Thus, a hot pot has three parts: the funnel with exterior bowl attached and sitting a third of the way up the chimney, the liner--usually with two handles that fit into the bowl, and the fire grate. Fire pots must have, and most come with a tray underneath them. We recommend a piece of wood under the tray to protect the table top. We also recommend only using it with windows wide open. Hot pots are usually made of copper or brass, more modern ones are fashioned of aluminum or stainless steel. Silver ones were used in the Imperial palace, iron ones used a couple of generations ago, as well.

Imagine this bubbling hot pot in the cold of winter, the season when they were usually served. Nowadays, you can imagine it in any season because there are seasonal and regional hot pot recipe variations. They range from minimally seasoned to exceptionally piquant. Their contents vary, too, the meat either lamb, beef, pork, chicken, all of the above and more, or none if the recipe is to be vegetarian style.

One popular one is the Beijing Mutton Hot Pot; it can be quite bland. A variation of it, popular in the northeast, is salty with lots of pickled cabbage and pork. Both of these are cooked in pork stock. A Cantonese variety called Chrysanthemum Fire Pot is named after a seasonal flower. It uses a mild sauce and chicken stock. Southwesterners have a piquant variation called Sichuan or Mala Hot Pot. It is cooked in a beef stock and loaded with a variety of peppery seasonings including Sichuan peppercorns, chili peppers, whole black peppercorns, and fermented soy beans. These items are oil-blanched then tossed into the beef stock. In China’s southern heartland, there is a Water-buffalo Hot Pot cooked in water. It is neither bland nor spicy, but flavorful with water-buffalo meat, liver and tripe.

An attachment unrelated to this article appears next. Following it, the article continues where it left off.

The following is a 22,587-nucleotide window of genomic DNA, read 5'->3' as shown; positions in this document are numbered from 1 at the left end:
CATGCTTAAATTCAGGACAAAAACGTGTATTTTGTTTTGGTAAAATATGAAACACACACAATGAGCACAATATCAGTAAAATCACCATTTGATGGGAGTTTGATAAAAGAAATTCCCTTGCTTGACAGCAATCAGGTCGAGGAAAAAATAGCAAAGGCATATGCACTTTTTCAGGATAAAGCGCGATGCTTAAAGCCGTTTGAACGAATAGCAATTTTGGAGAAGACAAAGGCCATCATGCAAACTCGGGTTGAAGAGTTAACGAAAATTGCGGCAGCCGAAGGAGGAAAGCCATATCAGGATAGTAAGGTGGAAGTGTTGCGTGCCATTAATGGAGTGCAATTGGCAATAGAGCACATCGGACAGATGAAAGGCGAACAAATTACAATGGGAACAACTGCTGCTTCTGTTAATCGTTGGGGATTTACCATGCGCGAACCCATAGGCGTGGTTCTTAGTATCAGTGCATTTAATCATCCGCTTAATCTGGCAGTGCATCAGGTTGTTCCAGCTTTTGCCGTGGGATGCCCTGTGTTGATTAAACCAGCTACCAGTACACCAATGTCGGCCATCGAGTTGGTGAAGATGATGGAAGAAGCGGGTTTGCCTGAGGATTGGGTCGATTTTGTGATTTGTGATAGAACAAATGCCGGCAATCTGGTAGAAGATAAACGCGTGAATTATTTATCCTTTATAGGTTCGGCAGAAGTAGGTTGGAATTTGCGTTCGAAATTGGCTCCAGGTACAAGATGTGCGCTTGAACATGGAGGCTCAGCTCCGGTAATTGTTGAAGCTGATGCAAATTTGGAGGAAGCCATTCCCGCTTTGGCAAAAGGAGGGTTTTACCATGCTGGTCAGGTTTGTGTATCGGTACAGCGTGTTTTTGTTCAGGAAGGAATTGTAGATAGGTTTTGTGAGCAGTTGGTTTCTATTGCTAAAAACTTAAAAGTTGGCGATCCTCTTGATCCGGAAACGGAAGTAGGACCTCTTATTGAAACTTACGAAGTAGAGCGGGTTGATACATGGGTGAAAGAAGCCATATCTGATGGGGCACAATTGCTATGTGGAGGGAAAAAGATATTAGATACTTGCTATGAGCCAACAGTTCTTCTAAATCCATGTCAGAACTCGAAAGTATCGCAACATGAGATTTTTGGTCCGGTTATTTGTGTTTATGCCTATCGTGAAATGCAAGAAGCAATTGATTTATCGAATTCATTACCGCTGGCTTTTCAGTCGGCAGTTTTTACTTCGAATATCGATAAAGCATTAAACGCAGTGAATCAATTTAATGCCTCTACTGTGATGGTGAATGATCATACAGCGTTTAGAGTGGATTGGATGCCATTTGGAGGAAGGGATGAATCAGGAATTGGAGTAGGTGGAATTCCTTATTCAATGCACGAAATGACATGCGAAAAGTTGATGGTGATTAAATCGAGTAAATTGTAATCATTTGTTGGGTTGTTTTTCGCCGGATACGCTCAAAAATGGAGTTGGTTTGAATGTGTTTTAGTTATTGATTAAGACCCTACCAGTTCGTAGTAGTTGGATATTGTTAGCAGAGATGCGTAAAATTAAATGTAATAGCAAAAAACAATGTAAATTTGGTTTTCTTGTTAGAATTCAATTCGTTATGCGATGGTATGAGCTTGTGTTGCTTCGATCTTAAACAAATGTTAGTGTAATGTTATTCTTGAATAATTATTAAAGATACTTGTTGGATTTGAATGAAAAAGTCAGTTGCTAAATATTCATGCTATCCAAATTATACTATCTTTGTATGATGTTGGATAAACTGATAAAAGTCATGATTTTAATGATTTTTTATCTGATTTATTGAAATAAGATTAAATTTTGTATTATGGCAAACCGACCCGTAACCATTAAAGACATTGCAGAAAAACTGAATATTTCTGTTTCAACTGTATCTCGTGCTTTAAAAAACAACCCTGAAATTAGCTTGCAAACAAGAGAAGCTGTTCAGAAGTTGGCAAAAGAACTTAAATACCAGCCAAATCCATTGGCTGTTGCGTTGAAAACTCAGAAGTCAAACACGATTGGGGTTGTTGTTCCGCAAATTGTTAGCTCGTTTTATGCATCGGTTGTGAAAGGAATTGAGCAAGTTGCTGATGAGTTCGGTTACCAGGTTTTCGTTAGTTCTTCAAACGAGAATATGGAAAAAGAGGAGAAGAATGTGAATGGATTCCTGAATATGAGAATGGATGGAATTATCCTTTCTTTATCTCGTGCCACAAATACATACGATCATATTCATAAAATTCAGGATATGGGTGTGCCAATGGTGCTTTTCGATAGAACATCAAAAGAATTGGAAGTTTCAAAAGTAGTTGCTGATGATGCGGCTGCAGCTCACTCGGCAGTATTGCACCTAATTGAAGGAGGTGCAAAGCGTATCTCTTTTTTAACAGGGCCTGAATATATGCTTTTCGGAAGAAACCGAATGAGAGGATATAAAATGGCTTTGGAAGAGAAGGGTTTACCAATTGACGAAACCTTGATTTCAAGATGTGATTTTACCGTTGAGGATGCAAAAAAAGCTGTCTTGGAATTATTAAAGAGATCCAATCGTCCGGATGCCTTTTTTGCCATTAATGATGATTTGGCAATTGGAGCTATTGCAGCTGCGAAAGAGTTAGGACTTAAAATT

In Lin Yutang’s hometown, when he lived there it was called Amoy, they have a different and time-consuming variation called The Great Pot. The liquid used is chicken stock, long-cooked until thick, with pork, scallions, bamboo shoots, tofu, and shrimp. This particular Amoy Hot Pot is eaten differently; no strainers are used. The host offers pancakes on platters and the thick gravy-type mixture in a hot pot. Diners ladle thick sauce onto a pancake, garnish it with nuts, parsley, slivers of egg, bean sprouts, and more from platters on the table, and then consume the pancake.

Any of the dozens of other variations do not need to be made in a funnel-shaped pot, though they do look lovely in them. Should you want one, do consult with our advertisers who sell them and are experts in their use. Or, just use a large pot or even a fondue pot; the metal ones work best. Be sure it is a pot that goes over a heat source and one that can keep the liquid at a low boil. Remember that each time foods are put into the liquid, the temperature is reduced, so the pot needs to be able to reheat maintaining temperature.

To make a hot pot, prepare the desired stock. Experts with sophisticated palates, in years gone by, would collect spring water to start theirs. When it is ready and the heat source is glowing, pour the stock into the ring-around-the-collar moat. There is an illustration in the hard copy of this issue. Before that, do set everything needed for the diners; that is their place settings and the meat and/or vegetables on platters.